Wrestling Duo Making a Mark at National Level
In a strong fall season, Woodward’s wrestling team has notched one particularly remarkable achievement: The team has two juniors both ranked as the No. 1 juniors nationally in their respective weight classes.
“We’ve never had two kids ranked number one,” said Jeff Ragan, the wrestling coach.
Until now. Michael Kilic and Matthew Singleton have put together a strong series of matches, including both placing in the top three in Super 32, the most competitive tournament in the country. Ragan said it was the first time any Woodward wrestler had placed at the event. That vaulted Michael and Matthew to the top of the ranks of juniors, and both rank top five nationally among all ages.
Kilic credited the coaches and his training partner for the duo’s success. It turns out, having to train against one of the best in the country is great practice.
“I want to be the best, and in order to do that I have to train the hardest,” Kilic said. “I have to train my mentality and be tougher as a wrestler. The great coaching staff at Woodward is pushing my success, and also having Matthew as my partner gets me better every single day.
“We just keep pushing each other every day getting better on the mat.”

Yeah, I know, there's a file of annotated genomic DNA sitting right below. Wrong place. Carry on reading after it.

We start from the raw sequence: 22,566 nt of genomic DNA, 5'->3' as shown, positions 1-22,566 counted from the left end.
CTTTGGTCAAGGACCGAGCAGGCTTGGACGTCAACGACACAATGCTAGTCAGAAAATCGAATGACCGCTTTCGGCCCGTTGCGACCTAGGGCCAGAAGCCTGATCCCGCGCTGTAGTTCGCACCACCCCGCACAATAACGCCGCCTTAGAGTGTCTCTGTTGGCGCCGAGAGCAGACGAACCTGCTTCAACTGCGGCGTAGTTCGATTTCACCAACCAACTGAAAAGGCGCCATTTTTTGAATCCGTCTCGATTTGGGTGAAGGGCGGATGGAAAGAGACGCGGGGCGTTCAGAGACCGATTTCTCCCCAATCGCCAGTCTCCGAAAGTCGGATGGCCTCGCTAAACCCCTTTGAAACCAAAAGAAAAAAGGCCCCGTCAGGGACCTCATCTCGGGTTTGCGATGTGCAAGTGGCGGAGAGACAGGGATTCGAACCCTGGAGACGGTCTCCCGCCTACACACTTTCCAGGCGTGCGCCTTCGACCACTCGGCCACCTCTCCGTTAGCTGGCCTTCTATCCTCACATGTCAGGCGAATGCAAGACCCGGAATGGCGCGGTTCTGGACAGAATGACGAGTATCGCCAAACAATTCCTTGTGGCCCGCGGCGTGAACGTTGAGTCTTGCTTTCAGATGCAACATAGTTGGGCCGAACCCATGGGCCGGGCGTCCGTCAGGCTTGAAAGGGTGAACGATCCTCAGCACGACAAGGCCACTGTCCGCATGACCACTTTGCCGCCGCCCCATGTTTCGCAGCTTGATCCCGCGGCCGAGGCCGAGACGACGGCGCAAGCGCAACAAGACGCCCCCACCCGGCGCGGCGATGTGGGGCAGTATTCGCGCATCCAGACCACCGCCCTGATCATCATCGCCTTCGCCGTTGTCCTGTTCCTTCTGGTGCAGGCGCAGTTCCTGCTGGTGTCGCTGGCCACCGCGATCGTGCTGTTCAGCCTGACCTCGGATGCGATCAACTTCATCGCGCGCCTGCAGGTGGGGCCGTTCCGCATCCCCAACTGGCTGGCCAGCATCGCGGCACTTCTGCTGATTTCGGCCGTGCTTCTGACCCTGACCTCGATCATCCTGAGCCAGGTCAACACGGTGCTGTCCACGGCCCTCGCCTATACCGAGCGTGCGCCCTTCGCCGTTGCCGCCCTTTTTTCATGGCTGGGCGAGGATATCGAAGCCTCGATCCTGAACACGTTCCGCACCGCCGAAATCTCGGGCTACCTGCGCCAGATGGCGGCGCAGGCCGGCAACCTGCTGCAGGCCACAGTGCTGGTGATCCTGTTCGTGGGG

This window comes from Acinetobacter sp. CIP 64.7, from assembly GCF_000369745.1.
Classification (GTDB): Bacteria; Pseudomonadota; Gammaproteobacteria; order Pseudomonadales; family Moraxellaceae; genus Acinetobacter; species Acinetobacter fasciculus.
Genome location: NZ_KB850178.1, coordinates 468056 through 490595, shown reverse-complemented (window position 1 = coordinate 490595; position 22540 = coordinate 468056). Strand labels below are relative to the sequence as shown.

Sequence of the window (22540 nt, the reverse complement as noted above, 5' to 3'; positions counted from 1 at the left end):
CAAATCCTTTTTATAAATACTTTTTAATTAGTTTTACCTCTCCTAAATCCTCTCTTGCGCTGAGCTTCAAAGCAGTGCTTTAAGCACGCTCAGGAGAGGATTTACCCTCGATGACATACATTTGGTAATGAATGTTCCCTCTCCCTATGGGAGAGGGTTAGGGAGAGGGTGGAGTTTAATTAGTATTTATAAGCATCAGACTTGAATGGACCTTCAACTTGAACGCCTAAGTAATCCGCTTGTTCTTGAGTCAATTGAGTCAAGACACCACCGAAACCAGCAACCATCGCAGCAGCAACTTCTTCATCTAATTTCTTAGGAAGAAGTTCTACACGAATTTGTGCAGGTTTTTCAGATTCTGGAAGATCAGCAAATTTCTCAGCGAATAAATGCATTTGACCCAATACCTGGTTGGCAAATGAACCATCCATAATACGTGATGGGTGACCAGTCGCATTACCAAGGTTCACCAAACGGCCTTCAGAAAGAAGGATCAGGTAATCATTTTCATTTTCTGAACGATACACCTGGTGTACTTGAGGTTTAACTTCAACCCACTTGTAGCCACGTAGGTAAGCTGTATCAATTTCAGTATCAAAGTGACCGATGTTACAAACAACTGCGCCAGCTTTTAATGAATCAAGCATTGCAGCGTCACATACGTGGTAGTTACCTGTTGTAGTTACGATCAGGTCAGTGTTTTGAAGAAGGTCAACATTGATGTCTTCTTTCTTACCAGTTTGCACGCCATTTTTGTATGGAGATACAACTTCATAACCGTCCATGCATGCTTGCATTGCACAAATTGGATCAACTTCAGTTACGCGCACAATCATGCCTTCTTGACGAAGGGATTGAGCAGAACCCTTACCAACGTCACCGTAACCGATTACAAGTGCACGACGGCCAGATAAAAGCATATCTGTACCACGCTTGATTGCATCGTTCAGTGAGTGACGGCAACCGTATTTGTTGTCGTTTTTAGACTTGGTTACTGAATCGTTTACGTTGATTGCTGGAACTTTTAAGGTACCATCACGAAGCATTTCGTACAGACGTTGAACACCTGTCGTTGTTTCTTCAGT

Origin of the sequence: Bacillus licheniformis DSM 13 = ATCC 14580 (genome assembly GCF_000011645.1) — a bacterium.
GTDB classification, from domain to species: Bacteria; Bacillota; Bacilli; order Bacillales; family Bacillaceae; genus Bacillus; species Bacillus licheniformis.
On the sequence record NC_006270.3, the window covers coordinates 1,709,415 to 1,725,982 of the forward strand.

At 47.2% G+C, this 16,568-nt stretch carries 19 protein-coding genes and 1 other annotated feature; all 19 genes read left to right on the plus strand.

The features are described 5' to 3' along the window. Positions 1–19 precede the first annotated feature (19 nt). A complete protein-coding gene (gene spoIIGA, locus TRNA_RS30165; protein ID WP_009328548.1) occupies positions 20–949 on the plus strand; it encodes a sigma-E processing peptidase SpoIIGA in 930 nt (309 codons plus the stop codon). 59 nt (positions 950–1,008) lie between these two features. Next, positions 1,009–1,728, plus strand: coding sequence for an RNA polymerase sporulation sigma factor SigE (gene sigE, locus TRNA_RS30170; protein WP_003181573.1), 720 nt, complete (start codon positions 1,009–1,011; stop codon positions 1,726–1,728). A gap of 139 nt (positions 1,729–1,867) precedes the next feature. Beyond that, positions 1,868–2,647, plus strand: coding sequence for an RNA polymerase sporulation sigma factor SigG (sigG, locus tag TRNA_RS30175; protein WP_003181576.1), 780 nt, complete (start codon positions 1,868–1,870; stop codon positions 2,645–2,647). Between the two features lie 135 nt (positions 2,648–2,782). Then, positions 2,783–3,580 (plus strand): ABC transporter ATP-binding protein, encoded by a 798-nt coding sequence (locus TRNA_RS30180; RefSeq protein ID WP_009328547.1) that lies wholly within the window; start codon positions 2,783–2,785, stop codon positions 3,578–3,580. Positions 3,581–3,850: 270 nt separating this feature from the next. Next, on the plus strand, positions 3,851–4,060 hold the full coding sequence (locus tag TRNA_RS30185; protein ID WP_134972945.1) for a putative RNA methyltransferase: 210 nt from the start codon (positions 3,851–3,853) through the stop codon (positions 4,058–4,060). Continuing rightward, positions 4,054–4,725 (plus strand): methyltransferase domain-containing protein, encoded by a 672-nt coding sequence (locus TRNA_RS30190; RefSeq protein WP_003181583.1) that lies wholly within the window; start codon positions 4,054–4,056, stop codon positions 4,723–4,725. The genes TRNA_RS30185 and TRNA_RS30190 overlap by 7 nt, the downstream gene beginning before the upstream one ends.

The two have been friends since they were 7, and so they said they have a long history together through success and failure, and lots of hard work.
“Both of us being able to be successful at the same time just really gives off appreciation for what we know we’ve done,” Matthew said. “The goal is the same as always—work hard and compete my best. Individually I’d also like to go undefeated this season, along with getting another state team title.”
Michael also set his goal at going undefeated and winning some national tournaments.
While the pandemic has impacted training a little, both wrestlers had been able to enjoy a mostly normal season.
“If anything it gave me more time to train,” Michael said. “It was a little harder training with other wrestlers, but I eventually got my time in with other wrestlers in the community.”
Matthew said that the period of time in the spring when tournaments shut down allowed him a window to prepare with more focus, knowing that he would be ready for when competitions resumed. What kept him motivated during those months?
“In past years, I’ve often had the underdog mentality, and being unnoticed kept me motivated,” Matthew said. “Now that I’m an upperclassman and pretty experienced, I don’t really have that same kind of pressure anymore, but I pretend I still do.”
Something makes us think that his competitors don’t see him as an underdog any more.